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Norwich church begins huge environmental project

St Peter Mancroft Church in Norwich is undergoing a major environmental project to reduce its carbon footprint and energy use. The project includes replacing the entire interior lighting system, installing heat pumps, batteries, and solar panels. It is expected to result in an 84% reduction in emissions, saving 60 tonnes of CO2 annually. This initiative aligns with the Church of England’s goal to reach net zero carbon by 2030, as approved by the General Synod in July 2022.

The Bishop of Norwich, the Rt Rev Graham Usher, who is the lead bishop for the environment for the Church of England, commended the clergy and congregation at St Peter Mancroft for their commitment to achieving net zero carbon. The project at the historic Grade 1 listed church began in 2017 when it was recognized that the outdated lighting system needed an update. The installation of LED lighting, heat pumps, and batteries is expected to be completed by the end of June 2024, with solar panels already being installed on the southern roof.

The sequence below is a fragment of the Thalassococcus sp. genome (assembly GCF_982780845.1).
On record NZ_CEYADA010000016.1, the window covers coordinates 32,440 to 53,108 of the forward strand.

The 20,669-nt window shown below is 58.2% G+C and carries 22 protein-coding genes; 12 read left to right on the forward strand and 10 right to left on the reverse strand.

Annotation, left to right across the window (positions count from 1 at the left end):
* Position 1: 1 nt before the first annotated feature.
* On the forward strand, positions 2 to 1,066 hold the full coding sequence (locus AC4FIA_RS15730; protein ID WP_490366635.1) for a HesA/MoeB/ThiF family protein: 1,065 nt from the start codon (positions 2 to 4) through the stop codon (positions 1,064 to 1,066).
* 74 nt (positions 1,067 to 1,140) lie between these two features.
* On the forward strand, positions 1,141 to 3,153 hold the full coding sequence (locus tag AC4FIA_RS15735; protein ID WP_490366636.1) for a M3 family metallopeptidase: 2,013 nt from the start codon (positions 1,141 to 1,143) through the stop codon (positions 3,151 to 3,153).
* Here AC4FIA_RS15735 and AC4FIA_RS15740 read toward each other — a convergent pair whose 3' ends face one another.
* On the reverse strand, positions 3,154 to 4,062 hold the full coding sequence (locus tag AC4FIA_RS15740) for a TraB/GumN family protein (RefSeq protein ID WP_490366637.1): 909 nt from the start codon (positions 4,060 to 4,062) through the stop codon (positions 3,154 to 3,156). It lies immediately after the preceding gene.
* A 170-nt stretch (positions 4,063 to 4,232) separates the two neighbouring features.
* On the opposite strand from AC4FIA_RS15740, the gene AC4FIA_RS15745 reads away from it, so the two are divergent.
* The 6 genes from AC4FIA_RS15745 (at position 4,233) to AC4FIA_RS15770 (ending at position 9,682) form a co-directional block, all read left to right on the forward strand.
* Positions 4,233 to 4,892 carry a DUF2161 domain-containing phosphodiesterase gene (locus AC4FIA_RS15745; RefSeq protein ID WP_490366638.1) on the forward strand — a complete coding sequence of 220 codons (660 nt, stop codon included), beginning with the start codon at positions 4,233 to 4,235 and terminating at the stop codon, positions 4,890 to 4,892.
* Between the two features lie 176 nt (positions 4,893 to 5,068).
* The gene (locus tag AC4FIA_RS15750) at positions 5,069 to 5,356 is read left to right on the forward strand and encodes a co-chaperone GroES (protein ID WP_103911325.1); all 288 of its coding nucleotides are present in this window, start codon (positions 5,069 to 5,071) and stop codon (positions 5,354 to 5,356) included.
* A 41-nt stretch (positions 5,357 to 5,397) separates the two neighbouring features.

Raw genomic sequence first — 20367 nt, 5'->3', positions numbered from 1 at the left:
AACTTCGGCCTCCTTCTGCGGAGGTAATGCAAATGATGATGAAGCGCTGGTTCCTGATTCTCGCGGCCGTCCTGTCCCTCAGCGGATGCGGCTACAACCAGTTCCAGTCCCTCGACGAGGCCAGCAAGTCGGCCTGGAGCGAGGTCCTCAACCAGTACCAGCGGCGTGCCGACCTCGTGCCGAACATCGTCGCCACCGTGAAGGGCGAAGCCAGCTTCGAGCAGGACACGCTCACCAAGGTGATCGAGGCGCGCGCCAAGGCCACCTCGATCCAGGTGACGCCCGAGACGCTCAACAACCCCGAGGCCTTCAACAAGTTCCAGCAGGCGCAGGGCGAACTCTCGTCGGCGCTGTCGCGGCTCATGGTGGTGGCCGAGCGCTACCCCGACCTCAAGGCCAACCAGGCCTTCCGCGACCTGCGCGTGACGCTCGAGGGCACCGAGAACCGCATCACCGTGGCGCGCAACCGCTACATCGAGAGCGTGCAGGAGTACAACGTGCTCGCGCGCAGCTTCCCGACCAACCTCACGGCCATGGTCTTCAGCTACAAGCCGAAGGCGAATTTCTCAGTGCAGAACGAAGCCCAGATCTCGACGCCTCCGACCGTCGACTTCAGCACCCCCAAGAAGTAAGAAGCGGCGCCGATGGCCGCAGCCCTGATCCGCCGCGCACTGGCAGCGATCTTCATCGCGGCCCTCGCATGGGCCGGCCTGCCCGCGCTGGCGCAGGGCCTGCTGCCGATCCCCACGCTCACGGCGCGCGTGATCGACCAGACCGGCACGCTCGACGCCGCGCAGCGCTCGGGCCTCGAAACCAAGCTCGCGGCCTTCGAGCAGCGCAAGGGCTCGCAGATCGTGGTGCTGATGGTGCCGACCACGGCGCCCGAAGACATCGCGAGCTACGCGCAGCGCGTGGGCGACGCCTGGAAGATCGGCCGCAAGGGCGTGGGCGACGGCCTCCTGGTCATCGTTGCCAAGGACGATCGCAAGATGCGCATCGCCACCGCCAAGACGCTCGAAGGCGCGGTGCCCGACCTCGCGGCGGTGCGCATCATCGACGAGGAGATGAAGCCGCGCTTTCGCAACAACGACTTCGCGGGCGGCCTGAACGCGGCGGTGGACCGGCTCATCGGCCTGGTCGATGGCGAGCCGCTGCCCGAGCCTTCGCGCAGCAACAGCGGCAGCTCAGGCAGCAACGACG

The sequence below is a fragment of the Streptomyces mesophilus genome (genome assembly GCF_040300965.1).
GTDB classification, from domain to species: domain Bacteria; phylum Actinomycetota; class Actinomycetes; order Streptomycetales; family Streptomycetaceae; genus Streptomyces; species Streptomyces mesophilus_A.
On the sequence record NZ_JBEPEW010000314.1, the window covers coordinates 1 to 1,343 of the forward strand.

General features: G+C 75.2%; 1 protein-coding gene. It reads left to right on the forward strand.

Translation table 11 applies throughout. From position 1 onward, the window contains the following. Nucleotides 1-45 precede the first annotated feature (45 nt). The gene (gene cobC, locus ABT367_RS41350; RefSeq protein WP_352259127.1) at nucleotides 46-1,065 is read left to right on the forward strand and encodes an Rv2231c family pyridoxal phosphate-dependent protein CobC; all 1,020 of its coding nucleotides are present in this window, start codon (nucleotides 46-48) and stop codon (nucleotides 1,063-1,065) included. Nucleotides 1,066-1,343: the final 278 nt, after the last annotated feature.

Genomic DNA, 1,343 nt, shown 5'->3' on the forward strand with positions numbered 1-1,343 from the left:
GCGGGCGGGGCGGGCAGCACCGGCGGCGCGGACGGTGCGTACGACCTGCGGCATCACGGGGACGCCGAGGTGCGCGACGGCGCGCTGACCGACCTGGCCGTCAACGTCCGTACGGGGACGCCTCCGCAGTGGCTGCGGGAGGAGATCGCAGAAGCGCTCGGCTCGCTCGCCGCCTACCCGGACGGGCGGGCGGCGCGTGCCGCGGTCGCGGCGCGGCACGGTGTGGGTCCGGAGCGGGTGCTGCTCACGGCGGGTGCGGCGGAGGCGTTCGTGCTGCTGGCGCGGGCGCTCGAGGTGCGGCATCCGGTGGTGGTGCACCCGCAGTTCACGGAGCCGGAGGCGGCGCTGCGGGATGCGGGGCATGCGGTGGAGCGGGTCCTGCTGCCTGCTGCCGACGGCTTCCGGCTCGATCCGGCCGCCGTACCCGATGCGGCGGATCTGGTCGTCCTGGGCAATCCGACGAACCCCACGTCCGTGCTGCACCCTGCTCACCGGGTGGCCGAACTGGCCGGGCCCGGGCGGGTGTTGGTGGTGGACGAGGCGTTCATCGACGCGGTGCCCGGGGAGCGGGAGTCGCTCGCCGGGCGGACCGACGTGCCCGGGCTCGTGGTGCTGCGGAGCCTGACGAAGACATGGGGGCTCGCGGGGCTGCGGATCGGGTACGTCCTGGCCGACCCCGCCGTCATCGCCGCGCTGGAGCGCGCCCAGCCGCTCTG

Rev Canon Edward Carter, the Vicar of St Peter Mancroft church, played a key role in initiating the environmental project. The funding for the project has primarily come from a generous legacy, support from grant-giving bodies, and the church’s own resources. The project has been overseen by Nicholas Jackson, a conservation-accredited building surveyor and architectural designer, who is also the church’s fabric officer and the Managing Director of Nicholas Vanburgh Ltd. The team at St Peter Mancroft aims to minimize disruption to the congregation and the general public throughout the project.

The church has been selected as a national demonstrator project, which means that its experience and learnings will be shared with other church communities. The project at St Peter Mancroft is also being filmed to serve as a resource for other parishes looking to implement similar environmental initiatives. The team is proud to contribute to the Church of England’s top priorities and hopes to inspire other churches and communities to follow suit in reducing their carbon footprint.

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